Canada sending ‘strongest team ever’
Winter Olympics run Feb. 9-25 in South Korea
Canada’s ambition “to contend for No. 1” at the Pyeongchang Olympics is a shift from the two previous Winter Games, where the publicly stated goal by the country’s top sport officials was to finish first in the race for the most medals.
“As an athlete, I never really appreciated people who weren’t really part of my team telling me how many medals I was going to win,” said Canadian Olympic Committee president Tricia Smith, a silver medallist in rowing in 1984. “Contending for No. 1 is what we do as athletes. It makes sense for us as an organization.”
Heading into Pyeongchang with a broader target that is easier to hit, Canada’s team heading to South Korea certainly has the depth of talent and experience to both battle for the top of the medal table and win more Winter Games medals than ever before. “We head into the games probably with our strongest team ever,” Own The Podium chief executive officer Anne Merklinger said. Germany is on a mission, however, with its athletes gobbling up world championship and World Cup medals. Canada is tracking to duke it out with the U.S. and Norway for second in the overall count. With 26 medals from the most recent world championships in each winter sport, Canada ranks second behind Germany (34) and is one up on the Americans, according to Own The Podium.
After running a distant second behind Germany in medals won for much of this World Cup season, Canada is tied for third with the U.S. at 116 behind Germany (188) and Norway (127) heading into the Feb. 9-25 Olympics. Canada collected a high of 26 medals in the 2010 Winter Games in Vancouver to finish third, but the host country won more gold than any other country with 14.
Host Russia’s tumble from top spot in 2014 for doping violations combined with Canada due for an upgrade to a bronze in the luge relay would give Canada 10 gold, 10 silver and six bronze in Sochi – tied for second with Norway behind the U.S. (28).
After Sochi, the advent of analytics, an increase in funding for young “NextGen” athletes, an improved capacity to prevent and treat injuries and the retention of quality coaches has positioned Canada for a strong 2018, according to Merklinger.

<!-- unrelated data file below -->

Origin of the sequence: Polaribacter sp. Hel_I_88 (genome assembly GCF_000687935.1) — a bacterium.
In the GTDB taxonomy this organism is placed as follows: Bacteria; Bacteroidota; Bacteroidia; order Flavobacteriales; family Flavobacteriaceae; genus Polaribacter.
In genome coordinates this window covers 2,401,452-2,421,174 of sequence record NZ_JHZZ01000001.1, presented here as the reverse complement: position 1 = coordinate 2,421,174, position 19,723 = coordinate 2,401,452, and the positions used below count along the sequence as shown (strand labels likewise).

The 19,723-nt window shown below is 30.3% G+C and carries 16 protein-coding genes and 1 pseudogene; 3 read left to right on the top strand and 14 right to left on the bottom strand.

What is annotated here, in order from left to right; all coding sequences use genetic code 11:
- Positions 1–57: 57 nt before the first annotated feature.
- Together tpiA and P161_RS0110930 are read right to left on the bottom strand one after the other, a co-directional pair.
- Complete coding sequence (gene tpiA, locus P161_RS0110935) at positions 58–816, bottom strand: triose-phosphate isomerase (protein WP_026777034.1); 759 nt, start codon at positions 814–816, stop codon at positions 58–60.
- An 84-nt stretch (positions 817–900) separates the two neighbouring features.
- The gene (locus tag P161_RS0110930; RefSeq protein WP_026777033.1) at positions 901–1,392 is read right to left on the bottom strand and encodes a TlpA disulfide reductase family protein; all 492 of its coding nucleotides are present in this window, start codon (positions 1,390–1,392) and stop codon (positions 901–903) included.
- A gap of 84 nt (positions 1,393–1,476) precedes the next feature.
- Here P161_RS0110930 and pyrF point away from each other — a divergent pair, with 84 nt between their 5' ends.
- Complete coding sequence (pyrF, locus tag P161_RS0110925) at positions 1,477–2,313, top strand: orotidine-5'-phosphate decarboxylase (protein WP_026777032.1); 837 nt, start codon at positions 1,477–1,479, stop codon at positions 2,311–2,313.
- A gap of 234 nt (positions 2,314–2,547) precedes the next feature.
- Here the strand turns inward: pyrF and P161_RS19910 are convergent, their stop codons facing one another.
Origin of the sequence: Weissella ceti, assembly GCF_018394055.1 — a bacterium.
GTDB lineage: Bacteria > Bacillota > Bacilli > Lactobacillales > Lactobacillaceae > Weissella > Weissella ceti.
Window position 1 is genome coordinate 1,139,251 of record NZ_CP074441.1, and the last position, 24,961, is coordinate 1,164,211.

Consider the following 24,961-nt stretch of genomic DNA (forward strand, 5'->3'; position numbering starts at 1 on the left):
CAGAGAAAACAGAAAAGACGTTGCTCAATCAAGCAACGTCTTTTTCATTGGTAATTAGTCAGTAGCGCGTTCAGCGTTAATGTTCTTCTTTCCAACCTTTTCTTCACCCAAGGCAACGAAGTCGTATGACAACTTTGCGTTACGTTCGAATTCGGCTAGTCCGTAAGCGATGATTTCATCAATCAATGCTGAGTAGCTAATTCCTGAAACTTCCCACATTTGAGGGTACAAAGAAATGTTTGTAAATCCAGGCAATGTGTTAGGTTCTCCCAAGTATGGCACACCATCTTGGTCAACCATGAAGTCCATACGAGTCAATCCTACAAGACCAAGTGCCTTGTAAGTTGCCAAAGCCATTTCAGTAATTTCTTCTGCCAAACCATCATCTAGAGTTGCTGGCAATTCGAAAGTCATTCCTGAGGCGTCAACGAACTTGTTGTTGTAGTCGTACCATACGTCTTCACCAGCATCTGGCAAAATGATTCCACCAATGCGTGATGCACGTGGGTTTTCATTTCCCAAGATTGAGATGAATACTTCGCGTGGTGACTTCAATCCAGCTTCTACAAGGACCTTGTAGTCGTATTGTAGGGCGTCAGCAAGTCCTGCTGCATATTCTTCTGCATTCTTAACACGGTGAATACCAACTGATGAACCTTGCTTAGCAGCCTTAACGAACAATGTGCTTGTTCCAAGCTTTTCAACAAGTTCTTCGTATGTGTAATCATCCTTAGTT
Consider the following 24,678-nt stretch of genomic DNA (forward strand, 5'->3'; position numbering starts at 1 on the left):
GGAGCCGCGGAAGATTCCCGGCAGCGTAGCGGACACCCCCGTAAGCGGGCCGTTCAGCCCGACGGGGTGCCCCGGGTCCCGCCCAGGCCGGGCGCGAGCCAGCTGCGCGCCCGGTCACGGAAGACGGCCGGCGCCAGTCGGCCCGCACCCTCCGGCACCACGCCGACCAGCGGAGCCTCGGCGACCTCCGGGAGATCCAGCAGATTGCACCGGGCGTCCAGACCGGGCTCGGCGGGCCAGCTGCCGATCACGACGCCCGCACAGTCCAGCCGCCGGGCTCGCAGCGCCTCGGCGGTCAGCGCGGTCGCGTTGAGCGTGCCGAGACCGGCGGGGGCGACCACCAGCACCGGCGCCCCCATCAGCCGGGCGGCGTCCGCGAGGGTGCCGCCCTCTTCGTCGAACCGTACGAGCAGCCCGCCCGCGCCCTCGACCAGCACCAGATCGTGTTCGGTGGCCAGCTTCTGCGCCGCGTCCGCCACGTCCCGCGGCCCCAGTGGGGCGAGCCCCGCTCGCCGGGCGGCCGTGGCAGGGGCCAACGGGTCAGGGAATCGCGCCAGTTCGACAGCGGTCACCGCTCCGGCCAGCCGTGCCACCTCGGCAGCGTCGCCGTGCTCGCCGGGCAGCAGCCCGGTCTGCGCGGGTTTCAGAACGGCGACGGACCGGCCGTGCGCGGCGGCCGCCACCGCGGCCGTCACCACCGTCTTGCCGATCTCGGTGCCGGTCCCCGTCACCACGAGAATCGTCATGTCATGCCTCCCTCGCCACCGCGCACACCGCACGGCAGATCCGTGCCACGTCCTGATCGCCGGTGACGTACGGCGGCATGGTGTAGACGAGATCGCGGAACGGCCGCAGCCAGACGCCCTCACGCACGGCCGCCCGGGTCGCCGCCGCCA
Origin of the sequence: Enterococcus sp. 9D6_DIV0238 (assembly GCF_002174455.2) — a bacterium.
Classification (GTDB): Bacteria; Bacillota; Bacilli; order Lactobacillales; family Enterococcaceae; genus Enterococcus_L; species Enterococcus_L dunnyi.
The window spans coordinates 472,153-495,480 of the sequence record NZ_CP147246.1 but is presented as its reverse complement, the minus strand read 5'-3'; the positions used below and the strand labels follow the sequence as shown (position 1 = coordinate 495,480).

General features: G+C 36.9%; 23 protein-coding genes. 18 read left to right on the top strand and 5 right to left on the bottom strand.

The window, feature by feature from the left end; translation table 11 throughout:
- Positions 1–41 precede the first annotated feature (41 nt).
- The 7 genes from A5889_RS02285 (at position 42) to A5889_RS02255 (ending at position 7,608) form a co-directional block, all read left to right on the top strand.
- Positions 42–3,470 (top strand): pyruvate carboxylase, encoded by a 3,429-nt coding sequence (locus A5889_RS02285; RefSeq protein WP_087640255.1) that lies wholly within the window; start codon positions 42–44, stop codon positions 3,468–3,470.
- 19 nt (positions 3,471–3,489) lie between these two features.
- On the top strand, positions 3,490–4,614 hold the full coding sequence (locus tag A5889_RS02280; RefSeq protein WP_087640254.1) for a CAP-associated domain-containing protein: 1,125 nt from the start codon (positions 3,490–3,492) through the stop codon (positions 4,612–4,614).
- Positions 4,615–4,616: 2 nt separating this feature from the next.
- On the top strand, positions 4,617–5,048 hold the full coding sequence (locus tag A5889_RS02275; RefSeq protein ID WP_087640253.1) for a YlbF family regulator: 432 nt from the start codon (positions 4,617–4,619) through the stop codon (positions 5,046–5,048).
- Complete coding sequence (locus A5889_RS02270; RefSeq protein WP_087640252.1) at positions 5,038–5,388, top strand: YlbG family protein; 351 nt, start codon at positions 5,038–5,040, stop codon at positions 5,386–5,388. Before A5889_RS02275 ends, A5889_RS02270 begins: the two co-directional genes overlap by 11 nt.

It was difficult to draw a straight line between the suspension of some Russian athletes from the 2016 Summer Games in Rio to Canada’s 22 medals there.
But if the International Olympic Committee’s ban on 40-odd Russians from Pyeongchang survives appeals, their absence would increase Canada’s medal chances in sliding sports, speedskating, men’s cross-country skiing and women’s skeleton.
“We’re strong regardless of whether the Russians are there or not,” Merklinger said. Russian athletes deemed clean will be allowed to compete under the clunky moniker “Olympic Athletes from Russia” or OAR.
They’ll wear neutral, not Russian, colours. Gold medallists will hear the Olympic anthem and not that of their country. Russia currently ranks fifth in World Cup medals this winter at 95.
“If they’re not fielding their quote-unquote best team because they’re involved in doping scandals, I don’t feel that bad for them,” said four-time Olympic cross-country skier Devon Kershaw from Sudbury, Ont.
Canada’s speedskaters, freestyle skiers, snowboarders, figure skaters and resurgent sliding teams are expected to lead the medal charge in Pyeongchang.
Moguls skier Mikael Kingsbury, bobsled pilot Kaillie Humphries, the ice dance team of Tessa Virtue and Scott Moir, snowboarder Max Parrot, short-tracker Charles Hamelin, the women’s hockey team and the curling teams skipped by Kevin Koe and Rachel Homan are among the gold-medal favourites.
No NHL players in the men’s hockey tournament is a throwback to 1994 when Canada lost the gold in a shootout to Sweden. Every country scoured other pro leagues to pull together competitive teams.
Canadian Kaillie Humphries is seeking her third straight Olympic gold medal in bobsleigh in South Korea.